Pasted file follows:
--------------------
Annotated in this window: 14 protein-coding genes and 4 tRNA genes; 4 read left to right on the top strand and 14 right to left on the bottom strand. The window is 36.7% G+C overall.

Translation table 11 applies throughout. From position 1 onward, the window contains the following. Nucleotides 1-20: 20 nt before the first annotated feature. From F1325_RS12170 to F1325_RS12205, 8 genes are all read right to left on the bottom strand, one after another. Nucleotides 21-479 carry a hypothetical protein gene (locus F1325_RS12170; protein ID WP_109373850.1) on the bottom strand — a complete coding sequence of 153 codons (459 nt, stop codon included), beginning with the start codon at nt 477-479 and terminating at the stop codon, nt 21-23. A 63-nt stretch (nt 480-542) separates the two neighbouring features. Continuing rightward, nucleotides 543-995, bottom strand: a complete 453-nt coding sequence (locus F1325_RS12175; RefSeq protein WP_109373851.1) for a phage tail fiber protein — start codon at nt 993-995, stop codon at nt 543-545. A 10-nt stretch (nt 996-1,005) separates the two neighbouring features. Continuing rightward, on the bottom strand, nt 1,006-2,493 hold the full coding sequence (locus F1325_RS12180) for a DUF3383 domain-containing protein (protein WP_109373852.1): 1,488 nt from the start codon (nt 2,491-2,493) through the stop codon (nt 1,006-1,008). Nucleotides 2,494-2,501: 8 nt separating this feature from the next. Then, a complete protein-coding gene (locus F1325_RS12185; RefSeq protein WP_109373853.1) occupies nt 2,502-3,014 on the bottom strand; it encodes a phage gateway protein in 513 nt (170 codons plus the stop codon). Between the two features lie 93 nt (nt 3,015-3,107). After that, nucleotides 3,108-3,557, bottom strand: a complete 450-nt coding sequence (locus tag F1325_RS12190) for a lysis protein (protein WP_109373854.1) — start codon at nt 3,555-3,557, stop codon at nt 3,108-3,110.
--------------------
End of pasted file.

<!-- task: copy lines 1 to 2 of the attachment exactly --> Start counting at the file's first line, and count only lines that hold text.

Annotated in this window: 14 protein-coding genes and 4 tRNA genes; 4 read left to right on the top strand and 14 right to left on the bottom strand. The window is 36.7% G+C overall.

Translation table 11 applies throughout. From position 1 onward, the window contains the following. Nucleotides 1-20: 20 nt before the first annotated feature. From F1325_RS12170 to F1325_RS12205, 8 genes are all read right to left on the bottom strand, one after another. Nucleotides 21-479 carry a hypothetical protein gene (locus F1325_RS12170; protein ID WP_109373850.1) on the bottom strand — a complete coding sequence of 153 codons (459 nt, stop codon included), beginning with the start codon at nt 477-479 and terminating at the stop codon, nt 21-23. A 63-nt stretch (nt 480-542) separates the two neighbouring features. Continuing rightward, nucleotides 543-995, bottom strand: a complete 453-nt coding sequence (locus F1325_RS12175; RefSeq protein WP_109373851.1) for a phage tail fiber protein — start codon at nt 993-995, stop codon at nt 543-545. A 10-nt stretch (nt 996-1,005) separates the two neighbouring features. Continuing rightward, on the bottom strand, nt 1,006-2,493 hold the full coding sequence (locus F1325_RS12180) for a DUF3383 domain-containing protein (protein WP_109373852.1): 1,488 nt from the start codon (nt 2,491-2,493) through the stop codon (nt 1,006-1,008). Nucleotides 2,494-2,501: 8 nt separating this feature from the next. Then, a complete protein-coding gene (locus F1325_RS12185; RefSeq protein WP_109373853.1) occupies nt 2,502-3,014 on the bottom strand; it encodes a phage gateway protein in 513 nt (170 codons plus the stop codon). Between the two features lie 93 nt (nt 3,015-3,107). After that, nucleotides 3,108-3,557, bottom strand: a complete 450-nt coding sequence (locus tag F1325_RS12190) for a lysis protein (protein WP_109373854.1) — start codon at nt 3,555-3,557, stop codon at nt 3,108-3,110.